I used to work in radio. This isn’t necessarily a good thing in today’s VO world. I’ve spent the last year trying to lose that radio sound in my voice because it isn’t really in demand in the VO market these days. A key person in helping me find the “real” in my voice has been Marice Tobias. Me, Bob Souer and 10 other other talented VO artists found ourselves at Bad Animals Studio in Seattle several weekends ago for a promo/trailer seminar with Marice. Bob has made several entries about that in his blog, so check it out for his thoughts on the weekend. Seminars with Marice (I’ve taken three) are never a passive experience, internally or externally. You are up at the microphone working on scripts in front of your peers, all of them working VO professionals at the same level or above where you are. It can make grown men and women shake in their boots. Many of us go back to our hotel rooms on Saturday night and cry.
Marice often says the time spent with her is only a small part of the process. She can point you in the right direction, but you have to do the work if you want to improve. For me, working with her has been a self-excavation. I have the notes from our first private session over a year ago, and they aren’t pretty. “Formal, cool, information-driven, let’s get to the bottom line” read. That makes sense, as I spent three years as a news director in radio. It’s the read that booked me a lot of business and medical narration, so I was successful in those areas. But I didn’t have access to high level commercial reads, I didn’t have the right dress for the party, as Marice would say. It was all business all the time. Working with Marice changed that, but I had to basically take apart the way I had been doing VO and put it back together again. It is sometimes a painful process, becoming real.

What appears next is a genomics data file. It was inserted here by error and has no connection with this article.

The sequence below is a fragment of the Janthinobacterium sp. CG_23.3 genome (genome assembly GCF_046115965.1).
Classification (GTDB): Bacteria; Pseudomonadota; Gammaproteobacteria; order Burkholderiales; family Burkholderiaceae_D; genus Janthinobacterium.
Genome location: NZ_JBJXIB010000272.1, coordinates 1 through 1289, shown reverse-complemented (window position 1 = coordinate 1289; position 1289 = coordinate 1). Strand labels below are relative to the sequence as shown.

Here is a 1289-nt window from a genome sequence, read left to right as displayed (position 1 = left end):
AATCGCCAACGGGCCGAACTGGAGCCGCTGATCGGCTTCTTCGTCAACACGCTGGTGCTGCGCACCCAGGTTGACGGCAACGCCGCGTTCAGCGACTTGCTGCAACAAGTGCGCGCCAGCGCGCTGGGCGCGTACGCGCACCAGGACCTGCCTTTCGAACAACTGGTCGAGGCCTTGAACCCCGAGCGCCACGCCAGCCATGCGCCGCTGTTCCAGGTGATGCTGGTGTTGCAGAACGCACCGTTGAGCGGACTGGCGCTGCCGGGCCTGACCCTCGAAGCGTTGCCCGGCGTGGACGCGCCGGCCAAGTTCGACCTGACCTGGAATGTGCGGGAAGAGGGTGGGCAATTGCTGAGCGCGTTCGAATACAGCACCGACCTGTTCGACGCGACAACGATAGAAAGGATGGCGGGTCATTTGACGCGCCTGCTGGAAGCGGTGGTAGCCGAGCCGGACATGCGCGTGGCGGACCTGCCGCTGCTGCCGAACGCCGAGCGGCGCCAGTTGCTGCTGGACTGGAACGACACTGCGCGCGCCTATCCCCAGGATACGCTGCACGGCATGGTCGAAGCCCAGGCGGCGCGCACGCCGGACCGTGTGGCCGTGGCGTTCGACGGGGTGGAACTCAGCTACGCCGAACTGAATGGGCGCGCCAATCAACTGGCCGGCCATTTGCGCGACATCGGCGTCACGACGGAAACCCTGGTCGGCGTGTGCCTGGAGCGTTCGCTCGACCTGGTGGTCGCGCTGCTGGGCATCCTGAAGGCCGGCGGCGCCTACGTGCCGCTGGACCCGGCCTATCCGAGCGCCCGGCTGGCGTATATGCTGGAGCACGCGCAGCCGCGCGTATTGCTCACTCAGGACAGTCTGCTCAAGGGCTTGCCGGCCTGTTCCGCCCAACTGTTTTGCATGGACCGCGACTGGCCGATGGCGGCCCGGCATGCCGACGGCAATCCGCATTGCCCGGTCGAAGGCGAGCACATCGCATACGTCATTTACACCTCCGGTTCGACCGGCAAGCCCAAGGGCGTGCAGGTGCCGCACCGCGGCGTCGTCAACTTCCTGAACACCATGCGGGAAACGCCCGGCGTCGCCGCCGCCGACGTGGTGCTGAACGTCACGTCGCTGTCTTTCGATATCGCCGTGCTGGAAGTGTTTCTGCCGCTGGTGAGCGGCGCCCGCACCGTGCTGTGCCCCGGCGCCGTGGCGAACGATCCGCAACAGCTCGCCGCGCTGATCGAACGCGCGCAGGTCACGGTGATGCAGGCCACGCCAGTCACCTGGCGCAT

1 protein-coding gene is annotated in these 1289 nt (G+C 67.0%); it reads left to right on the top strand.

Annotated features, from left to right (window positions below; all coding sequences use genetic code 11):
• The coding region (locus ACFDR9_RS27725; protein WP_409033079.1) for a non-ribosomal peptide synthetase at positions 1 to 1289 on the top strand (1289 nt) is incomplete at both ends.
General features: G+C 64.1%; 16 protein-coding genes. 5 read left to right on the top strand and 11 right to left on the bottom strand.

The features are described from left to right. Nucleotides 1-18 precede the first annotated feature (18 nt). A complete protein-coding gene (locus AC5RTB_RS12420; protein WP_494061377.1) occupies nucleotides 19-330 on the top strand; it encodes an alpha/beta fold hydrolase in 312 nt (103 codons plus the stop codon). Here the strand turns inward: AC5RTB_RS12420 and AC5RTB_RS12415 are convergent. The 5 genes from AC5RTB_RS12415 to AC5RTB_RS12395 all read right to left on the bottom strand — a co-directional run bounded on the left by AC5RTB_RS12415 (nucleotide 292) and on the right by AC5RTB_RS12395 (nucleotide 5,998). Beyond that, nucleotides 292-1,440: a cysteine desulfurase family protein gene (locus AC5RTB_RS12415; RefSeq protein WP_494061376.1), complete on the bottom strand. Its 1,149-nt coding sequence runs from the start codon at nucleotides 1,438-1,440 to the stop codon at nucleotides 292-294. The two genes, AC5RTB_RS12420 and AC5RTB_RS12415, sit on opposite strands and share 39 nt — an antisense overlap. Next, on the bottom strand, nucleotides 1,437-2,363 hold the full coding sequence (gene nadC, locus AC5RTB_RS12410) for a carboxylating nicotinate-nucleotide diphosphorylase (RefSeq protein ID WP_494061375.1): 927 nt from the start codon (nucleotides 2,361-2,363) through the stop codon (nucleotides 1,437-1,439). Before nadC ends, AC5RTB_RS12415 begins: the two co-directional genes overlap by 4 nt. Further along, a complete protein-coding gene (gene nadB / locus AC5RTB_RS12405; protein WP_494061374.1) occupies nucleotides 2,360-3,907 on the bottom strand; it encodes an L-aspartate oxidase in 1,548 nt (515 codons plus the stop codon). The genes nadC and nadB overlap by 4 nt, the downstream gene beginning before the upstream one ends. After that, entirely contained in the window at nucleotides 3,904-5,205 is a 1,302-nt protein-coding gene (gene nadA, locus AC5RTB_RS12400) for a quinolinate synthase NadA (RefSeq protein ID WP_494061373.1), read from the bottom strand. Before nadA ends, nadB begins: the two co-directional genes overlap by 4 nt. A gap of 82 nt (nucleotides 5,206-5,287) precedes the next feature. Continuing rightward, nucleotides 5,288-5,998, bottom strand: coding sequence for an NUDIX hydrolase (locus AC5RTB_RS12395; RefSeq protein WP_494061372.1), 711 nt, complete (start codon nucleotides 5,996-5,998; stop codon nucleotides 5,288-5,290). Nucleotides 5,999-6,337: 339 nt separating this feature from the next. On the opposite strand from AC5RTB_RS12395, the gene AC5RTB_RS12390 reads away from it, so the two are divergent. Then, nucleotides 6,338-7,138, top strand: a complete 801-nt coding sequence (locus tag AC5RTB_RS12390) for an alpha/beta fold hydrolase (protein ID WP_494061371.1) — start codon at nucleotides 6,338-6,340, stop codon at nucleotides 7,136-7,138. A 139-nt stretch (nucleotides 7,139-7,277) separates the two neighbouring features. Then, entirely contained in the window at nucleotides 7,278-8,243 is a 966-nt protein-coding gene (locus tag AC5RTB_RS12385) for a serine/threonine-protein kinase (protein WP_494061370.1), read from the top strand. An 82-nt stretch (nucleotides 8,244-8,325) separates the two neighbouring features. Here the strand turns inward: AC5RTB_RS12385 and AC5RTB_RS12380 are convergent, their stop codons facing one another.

So what is the result of all this deep work for the last year and a half? Last week I booked 2 national commercials for General Mills YoPlus. One was a national cable, the other was national broadcast, both SAG. I had the dress, the shoes and the accessories to wear to the party, and as a bonus it was BIG FUN. Perhaps I could have booked this job a year ago, but I know I wouldn’t have been as confident. I now have the skills to do these jobs, and it feels great.
As part of the seminar, we all had to write and deliver a monologue at the mic on Sunday afternoon. It was a revealing exercise. In my hotel room on Saturday night, after a day in the studio where I came face-to-face with my vast shortcomings in even coming CLOSE to a trailer read, I thought of a story I used read to my boys called the Velveteen Rabbit. It’s about a stuffed rabbit and about his longing to become “REAL”. The Skin Horse, an older, wiser character in the story, tells the Velveteen Rabbit; “‘Real isn’t how you are made. It’s a thing that happens to you.”
Being real in life and in voiceover, is a becoming, a peeling away, a grounding in that which makes us all One and speaking from that place of Oneness. It is a privilege to be in this conversation and to do this work.